I confess that I had a particular audience in mind when penning that post, those who insist that the GOP platform is the most compatible with Christian values regardless of who their spokesperson is. For this crowd, these are concerns that are most directly linked to issues of life and morality. It is not lost on me that these priorities draw the conclusion that other concerns Christians care about don’t matter. These would be issues that have been under the lens, particularly with with the emergence of Black Lives Matter–issues of racism, policing, criminal justice, education, and poverty. These are issues of life and morality as well, which weigh heavier on people of color. For this reason, a major criticism of the right, and primarily Republicans, is that there is a disinterest and disregard for the concerns of minorities. Some will even label the Republican Party racist.

I do think there is some validity to this criticism. The elevation of abortion, religious freedom, and same-sex marriage has been a traditional platform of the Christian Right, made prominent in the 1980s with the so-called moral majority. Let’s be honest about who this movement represented: white Protestant America. Continue reading

Posted in Christian living, culture, politics | Tagged | 9 Comments

About that time Peter demanded his religious freedom

jesus-and-disciplesIn what has been one of the most bizarre, sleaziest election season, it goes without saying that the choice for Bible adhering, gospel-centered Christians has been quite challenging. Typically motivated by issues of life and religious freedom, it makes perfect sense to me that there is a natural compatibility of Christians towards conservatism and are either fully entrenched in the GOP or as independents, like myself, lean right and want to uphold these values. We who naturally gravitate towards the GOP naturally want to ensure that one who supports our values will occupy the highest seat of the nation. Not that the executive branch acts alone (why we have a checks and balance system), but there is a certain orientation towards issues that we typically expect.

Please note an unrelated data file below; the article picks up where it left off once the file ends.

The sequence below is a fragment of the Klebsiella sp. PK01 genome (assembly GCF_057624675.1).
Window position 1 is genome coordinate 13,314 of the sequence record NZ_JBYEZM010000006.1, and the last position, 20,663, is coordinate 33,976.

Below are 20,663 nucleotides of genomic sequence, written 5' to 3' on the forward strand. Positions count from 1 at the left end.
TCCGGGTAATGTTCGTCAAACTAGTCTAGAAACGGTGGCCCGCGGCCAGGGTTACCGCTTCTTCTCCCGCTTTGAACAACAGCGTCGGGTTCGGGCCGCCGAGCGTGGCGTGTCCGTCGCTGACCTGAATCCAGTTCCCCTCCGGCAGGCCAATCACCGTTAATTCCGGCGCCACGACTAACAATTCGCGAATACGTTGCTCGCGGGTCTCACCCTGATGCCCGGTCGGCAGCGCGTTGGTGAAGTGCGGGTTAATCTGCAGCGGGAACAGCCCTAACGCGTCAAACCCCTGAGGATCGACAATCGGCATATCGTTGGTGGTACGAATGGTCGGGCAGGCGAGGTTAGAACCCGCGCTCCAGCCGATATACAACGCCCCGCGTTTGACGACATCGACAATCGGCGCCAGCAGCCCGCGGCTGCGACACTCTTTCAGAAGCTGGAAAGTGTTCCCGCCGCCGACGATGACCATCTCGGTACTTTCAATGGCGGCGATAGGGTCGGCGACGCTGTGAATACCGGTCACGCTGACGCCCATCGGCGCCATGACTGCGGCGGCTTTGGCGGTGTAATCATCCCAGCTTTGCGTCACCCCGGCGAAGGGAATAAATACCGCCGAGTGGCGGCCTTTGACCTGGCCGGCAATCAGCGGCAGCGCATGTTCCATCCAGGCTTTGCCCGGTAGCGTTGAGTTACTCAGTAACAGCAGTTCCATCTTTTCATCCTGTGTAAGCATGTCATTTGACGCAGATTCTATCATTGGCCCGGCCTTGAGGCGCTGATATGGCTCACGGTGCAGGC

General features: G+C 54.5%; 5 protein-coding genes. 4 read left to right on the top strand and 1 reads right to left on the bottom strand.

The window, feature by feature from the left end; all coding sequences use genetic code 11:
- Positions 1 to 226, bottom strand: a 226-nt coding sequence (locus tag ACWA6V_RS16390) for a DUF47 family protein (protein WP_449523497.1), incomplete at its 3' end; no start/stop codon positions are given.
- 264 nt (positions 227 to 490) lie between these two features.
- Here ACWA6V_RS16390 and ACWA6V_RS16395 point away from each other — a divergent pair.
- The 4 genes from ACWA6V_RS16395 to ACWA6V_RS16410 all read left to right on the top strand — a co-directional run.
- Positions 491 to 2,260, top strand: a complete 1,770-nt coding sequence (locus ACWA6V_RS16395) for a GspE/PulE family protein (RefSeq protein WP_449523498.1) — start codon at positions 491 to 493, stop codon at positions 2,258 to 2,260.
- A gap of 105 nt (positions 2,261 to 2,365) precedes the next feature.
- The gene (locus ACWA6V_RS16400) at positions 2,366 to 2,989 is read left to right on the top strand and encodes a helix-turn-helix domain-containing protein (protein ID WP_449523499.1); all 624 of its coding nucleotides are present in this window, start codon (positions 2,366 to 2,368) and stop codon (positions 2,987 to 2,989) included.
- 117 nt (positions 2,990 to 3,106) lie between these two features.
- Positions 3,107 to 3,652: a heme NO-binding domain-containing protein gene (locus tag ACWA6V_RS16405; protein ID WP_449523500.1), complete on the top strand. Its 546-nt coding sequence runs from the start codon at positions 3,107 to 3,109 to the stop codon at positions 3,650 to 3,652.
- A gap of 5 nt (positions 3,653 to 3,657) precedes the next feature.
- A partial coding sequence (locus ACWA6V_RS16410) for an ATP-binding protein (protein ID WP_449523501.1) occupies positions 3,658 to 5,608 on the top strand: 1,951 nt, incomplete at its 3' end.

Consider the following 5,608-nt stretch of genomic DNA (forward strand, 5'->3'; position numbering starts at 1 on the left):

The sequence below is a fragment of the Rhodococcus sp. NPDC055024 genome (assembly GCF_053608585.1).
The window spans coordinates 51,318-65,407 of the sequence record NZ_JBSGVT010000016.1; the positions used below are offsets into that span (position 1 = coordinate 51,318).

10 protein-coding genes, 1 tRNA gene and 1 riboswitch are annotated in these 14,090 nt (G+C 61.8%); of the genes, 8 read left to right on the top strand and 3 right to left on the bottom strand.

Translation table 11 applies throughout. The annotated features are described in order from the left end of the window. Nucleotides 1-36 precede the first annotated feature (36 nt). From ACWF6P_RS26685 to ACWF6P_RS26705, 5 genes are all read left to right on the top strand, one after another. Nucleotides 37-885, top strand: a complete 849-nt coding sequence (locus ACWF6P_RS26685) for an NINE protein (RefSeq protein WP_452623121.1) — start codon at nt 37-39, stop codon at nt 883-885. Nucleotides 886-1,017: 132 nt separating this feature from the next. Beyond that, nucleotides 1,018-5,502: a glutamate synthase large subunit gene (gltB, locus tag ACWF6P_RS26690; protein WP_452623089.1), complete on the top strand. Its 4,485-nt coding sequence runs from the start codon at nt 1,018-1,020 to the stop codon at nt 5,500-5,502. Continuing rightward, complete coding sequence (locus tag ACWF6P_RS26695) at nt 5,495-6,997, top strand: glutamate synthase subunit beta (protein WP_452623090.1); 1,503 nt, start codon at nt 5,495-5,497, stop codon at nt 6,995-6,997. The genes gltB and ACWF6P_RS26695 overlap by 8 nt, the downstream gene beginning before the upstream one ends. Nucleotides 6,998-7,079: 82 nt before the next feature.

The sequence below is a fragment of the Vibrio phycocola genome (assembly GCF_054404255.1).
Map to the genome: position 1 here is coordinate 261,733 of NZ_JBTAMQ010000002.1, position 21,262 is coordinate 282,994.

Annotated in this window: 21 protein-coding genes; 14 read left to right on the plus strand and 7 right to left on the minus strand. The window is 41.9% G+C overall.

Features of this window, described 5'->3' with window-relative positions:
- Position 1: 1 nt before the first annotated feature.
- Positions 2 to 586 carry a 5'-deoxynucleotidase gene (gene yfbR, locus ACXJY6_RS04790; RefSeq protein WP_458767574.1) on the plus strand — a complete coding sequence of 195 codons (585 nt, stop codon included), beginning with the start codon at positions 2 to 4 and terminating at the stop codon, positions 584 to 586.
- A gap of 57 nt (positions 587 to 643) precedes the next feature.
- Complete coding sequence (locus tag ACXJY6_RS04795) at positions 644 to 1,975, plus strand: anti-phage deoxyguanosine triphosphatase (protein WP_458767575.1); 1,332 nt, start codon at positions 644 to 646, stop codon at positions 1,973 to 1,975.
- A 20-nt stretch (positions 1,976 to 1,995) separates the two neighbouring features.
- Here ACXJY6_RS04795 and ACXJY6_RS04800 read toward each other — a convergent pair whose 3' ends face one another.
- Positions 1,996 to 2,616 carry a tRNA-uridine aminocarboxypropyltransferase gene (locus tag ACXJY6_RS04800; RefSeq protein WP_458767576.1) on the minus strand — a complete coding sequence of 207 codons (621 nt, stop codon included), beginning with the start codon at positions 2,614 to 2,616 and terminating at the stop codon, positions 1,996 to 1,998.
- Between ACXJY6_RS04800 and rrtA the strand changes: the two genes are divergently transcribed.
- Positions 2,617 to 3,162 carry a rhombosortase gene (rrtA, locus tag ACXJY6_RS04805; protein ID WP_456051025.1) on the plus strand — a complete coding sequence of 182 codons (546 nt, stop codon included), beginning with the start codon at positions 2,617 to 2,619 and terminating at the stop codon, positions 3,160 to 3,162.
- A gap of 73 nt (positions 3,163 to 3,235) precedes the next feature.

These concerns are quite legitimate. We care about the rights of the unborn. And we care about the liberties granted us under the founding principles of this nation, that are to ensure freedom of worship. And so the typical response at elections is who will align with these values.

But there’s just one problem. The candidate of choice in 2016 has created an ethical dilemma.

Nonetheless, someone has to occupy the Oval Office. And so many evangelicals have convinced themselves that the issues of religious freedom, right to life and same-sex marriage are far too important to concede to the likes of Hillary Clinton. After all, she would only continue the legacy of Obama with it’s same-sex agenda, government coercion whose ideology goes directly against the grain of the principles upon which America was founded.

And so as conservative evangelicals clamor to justify a vote for Trump, despite the fact that his character maligns every ounce of morality that Christianity represents, the argument goes – but our religious freedom, the Supreme Court, traditional values. We need to live as Christians, after all. And living as Christians in this great nation means we should not have to bow to the heathen regime of Alinky-esque rulers who strive to squash our position.

It’s like this is the most important thing. Continue reading

Posted in Christian living, church history, gospel, politics | 6 Comments